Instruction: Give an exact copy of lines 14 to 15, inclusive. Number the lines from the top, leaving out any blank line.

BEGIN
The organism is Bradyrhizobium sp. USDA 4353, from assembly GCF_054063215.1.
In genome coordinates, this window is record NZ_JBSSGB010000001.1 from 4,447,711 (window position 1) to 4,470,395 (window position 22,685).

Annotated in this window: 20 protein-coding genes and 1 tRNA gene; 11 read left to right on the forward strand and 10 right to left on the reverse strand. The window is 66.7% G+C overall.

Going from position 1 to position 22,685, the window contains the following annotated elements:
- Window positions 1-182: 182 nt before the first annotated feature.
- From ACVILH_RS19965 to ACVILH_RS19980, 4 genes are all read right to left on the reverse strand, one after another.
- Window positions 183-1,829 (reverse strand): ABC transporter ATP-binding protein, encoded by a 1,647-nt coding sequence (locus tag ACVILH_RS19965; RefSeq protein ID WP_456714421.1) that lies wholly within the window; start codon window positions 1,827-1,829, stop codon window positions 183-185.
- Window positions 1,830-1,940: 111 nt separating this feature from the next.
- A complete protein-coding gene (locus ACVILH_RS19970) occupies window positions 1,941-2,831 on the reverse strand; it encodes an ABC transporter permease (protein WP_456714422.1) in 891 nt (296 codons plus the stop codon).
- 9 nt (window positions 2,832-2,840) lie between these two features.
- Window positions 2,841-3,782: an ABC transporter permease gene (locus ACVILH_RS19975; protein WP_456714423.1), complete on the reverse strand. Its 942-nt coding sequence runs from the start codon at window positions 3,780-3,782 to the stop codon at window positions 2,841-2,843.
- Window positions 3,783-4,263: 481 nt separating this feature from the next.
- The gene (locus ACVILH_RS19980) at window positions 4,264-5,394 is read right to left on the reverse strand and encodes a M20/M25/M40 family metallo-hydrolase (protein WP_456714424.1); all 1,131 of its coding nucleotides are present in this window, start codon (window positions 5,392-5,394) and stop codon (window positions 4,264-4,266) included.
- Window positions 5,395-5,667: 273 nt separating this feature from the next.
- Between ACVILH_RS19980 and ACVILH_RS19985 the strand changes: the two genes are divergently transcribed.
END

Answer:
- Window positions 5,395-5,667: 273 nt separating this feature from the next.
- Between ACVILH_RS19980 and ACVILH_RS19985 the strand changes: the two genes are divergently transcribed.